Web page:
OBJECTIVE: To investigate, at a population level, whether a family history of abdominal aortic aneurysm (AAA) is independently related to increased aortic diameter and prevalence of AAA in men, and to elucidate whether the mean aortic diameter and the prevalence of AAA are different between participants with male and female relatives with AAA. DESIGN: Observational population-based cross-sectional study. MATERIALS: 18,614 male participants screened for AAA in the VIVA-trial 2008-2011 with information on both family history of AAA and maximal aortic diameter. METHODS: Standardized ultrasound scan measurement of maximum antero-posterior aortic diameter. Family history obtained by questionnaire. Multivariate regression analysis was used to test for confounders: age, sex, smoking, comorbidity and medication. RESULTS: From the screened cohort, 569 participants had at least one first degree relative diagnosed with AAA, and 38 had AAA. Participants with a family history of AAA (+FH) had a significantly larger mean maximum aortic diameter (20.50 mm) compared with participants without family history of AAA (-FH) (19.07 mm, p < .0001), and +FH with female relatives with AAA had significantly larger mean maximum aortic diameter (21.8 mm) than +FH with male relatives (19.9 mm, p = .007). Furthermore the prevalence of AAA was significantly higher among +FH (6.7%) compared with -FH (3.0%) with an odds ratio (OR) of 2.2 (95% CI: 1.6 to 3.2, p < .001) and +FH with female relatives with AAA had a more than two and a half times increased prevalence of AAA compared with +FH with male relatives with AAA with an OR of 2.65. CONCLUSIONS: First-degree male relatives of AAA patients have wider aortas and a twofold higher prevalence of AAA compared with the age adjusted background population. The prevalence of AAA was markedly higher in participants related to female, rather than male, patients with AAA.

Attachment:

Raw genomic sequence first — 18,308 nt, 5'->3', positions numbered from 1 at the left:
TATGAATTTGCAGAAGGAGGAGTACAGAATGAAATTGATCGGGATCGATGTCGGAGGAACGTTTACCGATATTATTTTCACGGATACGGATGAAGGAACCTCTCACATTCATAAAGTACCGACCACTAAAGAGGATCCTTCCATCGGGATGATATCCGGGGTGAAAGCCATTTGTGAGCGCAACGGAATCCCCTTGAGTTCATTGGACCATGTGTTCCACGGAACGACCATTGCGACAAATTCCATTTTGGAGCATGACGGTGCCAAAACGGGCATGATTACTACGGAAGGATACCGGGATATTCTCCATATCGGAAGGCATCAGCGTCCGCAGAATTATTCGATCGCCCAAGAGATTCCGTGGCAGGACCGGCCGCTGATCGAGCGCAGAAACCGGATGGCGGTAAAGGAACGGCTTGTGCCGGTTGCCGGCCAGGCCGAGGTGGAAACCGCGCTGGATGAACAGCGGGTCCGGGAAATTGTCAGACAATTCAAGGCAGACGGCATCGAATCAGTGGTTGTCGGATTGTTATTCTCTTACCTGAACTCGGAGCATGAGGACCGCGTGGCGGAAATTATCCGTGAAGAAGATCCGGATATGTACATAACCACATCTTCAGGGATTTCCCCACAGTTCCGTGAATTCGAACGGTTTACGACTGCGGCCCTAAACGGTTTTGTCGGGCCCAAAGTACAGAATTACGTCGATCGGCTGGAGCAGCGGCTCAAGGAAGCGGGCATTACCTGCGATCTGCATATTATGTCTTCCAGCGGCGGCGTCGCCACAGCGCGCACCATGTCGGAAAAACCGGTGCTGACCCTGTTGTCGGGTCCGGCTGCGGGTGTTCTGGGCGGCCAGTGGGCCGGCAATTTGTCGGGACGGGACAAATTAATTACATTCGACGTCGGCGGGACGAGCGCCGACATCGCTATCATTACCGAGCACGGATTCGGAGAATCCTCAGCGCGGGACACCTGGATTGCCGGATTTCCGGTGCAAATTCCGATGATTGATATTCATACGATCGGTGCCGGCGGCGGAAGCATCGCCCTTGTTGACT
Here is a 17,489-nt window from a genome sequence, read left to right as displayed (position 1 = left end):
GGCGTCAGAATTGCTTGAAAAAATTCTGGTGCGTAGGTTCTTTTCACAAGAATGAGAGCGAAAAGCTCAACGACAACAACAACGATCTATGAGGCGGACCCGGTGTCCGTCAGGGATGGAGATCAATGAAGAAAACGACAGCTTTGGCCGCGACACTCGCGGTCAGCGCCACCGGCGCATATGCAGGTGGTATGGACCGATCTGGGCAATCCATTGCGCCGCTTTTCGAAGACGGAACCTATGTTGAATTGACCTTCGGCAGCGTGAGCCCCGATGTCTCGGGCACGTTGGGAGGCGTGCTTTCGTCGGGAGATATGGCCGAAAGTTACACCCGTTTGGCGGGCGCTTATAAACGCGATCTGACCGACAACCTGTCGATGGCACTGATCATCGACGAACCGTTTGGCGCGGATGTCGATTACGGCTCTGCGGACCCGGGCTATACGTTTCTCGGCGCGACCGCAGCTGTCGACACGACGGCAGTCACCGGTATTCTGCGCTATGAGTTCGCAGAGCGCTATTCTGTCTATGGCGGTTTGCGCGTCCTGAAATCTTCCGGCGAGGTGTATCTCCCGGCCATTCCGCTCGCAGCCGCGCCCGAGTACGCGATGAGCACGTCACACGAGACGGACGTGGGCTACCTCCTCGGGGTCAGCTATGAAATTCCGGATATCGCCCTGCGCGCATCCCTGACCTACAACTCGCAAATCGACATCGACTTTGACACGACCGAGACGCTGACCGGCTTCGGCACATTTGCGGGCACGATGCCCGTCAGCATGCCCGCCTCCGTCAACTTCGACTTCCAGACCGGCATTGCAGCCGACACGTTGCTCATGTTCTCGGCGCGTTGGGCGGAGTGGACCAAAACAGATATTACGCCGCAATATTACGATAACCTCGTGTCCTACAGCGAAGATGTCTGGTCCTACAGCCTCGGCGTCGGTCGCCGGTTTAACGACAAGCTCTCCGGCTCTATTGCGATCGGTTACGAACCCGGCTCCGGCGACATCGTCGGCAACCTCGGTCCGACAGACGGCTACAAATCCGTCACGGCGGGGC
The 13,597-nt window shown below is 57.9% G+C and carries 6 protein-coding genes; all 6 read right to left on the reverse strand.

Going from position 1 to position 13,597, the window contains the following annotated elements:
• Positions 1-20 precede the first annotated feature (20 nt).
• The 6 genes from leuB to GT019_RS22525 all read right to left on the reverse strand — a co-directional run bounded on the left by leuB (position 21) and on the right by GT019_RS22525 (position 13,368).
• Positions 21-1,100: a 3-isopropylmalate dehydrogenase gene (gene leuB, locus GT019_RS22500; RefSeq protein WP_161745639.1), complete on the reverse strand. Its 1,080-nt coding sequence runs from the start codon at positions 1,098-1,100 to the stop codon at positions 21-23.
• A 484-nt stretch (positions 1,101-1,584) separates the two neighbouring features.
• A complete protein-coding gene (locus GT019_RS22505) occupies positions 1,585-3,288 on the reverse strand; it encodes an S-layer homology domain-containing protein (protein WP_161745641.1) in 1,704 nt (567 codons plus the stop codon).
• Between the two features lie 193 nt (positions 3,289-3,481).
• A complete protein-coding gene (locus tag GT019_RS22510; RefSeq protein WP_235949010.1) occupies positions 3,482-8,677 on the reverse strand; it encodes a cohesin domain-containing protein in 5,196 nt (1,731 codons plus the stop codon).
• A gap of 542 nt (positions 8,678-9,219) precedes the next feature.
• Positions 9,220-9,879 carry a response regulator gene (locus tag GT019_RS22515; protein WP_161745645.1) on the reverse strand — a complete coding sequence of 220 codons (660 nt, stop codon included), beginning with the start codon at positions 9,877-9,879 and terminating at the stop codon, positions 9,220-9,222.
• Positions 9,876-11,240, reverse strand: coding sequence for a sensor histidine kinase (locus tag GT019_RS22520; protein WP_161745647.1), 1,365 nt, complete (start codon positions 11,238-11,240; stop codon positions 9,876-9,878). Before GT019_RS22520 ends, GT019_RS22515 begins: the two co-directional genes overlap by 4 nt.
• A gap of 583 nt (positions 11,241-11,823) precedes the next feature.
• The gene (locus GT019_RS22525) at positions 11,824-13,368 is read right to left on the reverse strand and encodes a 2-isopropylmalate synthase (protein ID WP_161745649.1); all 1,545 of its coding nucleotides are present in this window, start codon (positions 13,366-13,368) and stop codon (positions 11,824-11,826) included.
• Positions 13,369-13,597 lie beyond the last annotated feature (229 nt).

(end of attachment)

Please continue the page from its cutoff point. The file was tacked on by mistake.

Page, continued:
European Journal of Vascular and Endovascular Surgery, 2014, Vol 48, Issue 6, p. 669-675